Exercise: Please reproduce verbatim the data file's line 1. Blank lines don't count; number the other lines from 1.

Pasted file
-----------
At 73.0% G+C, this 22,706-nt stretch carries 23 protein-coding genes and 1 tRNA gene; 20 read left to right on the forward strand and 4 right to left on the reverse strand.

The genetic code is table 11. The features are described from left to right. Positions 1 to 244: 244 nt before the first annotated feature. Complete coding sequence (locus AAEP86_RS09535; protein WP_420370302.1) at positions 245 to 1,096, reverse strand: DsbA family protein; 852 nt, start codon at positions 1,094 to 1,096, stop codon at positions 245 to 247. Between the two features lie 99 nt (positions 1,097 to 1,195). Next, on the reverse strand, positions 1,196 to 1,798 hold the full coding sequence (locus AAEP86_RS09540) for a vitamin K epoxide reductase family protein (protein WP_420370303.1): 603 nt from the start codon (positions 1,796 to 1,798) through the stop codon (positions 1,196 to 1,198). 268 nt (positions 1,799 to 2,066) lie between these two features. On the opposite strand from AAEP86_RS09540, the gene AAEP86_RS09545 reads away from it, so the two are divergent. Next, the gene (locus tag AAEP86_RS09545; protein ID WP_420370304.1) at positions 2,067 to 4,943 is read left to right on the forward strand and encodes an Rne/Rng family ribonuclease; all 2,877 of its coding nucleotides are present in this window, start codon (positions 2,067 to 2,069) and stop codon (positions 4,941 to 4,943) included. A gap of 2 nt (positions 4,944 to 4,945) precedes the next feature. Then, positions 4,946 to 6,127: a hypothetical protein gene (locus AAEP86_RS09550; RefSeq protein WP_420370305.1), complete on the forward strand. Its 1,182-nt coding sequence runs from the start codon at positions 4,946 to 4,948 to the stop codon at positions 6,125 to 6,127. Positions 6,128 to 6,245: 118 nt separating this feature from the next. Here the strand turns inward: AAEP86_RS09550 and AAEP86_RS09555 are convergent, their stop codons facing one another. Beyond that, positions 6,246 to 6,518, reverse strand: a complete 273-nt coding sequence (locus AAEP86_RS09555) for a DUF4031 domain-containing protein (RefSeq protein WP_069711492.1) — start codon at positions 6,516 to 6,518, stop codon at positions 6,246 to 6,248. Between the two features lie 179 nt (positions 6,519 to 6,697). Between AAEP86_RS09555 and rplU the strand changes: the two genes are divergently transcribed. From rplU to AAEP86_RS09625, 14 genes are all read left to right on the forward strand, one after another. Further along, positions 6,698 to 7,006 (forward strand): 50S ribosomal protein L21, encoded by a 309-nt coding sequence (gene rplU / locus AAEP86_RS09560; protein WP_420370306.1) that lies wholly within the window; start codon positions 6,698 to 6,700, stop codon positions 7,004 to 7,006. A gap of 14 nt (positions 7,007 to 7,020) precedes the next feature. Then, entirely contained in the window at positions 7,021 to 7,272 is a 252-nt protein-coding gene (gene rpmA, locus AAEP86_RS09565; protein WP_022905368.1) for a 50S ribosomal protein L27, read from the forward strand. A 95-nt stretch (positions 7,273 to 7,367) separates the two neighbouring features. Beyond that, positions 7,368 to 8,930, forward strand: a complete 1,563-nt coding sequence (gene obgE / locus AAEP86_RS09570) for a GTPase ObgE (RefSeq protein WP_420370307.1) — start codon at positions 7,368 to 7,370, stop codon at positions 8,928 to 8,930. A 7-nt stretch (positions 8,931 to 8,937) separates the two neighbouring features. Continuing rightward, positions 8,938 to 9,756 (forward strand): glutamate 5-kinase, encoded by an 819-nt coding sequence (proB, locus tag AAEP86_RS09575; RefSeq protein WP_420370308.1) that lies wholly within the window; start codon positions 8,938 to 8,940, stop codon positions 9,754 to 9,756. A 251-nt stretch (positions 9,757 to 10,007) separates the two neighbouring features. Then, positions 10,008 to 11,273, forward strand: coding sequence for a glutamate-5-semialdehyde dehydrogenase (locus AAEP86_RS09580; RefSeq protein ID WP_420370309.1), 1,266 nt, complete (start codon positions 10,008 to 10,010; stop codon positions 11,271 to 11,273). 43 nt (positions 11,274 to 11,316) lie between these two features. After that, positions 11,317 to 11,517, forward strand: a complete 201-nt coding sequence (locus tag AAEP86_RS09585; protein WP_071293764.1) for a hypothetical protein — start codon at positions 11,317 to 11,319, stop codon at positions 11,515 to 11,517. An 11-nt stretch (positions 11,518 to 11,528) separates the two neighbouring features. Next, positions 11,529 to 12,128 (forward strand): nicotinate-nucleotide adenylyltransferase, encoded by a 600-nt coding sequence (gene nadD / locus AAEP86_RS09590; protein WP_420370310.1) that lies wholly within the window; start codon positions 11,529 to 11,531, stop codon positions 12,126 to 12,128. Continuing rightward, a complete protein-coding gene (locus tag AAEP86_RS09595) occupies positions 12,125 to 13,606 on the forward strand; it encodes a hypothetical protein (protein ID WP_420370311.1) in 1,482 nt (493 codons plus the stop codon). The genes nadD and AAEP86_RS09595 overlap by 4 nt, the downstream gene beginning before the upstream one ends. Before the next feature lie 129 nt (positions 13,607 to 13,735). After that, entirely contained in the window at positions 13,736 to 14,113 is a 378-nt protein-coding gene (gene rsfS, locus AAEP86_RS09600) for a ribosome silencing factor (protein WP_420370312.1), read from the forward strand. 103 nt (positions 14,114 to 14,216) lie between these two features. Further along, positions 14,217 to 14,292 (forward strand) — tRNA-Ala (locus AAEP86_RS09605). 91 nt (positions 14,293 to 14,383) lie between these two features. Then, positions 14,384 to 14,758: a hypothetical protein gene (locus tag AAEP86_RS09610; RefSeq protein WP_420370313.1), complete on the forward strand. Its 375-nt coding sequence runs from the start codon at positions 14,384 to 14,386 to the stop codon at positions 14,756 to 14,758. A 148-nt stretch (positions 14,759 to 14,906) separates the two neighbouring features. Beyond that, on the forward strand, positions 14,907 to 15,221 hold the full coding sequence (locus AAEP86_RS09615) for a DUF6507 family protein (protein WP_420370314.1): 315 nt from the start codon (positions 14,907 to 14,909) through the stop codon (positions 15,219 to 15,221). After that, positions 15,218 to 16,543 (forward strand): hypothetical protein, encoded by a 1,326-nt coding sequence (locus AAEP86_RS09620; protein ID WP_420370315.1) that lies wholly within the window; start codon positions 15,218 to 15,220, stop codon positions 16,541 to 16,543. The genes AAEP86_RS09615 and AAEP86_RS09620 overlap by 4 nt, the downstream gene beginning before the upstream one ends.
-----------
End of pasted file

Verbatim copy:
At 73.0% G+C, this 22,706-nt stretch carries 23 protein-coding genes and 1 tRNA gene; 20 read left to right on the forward strand and 4 right to left on the reverse strand.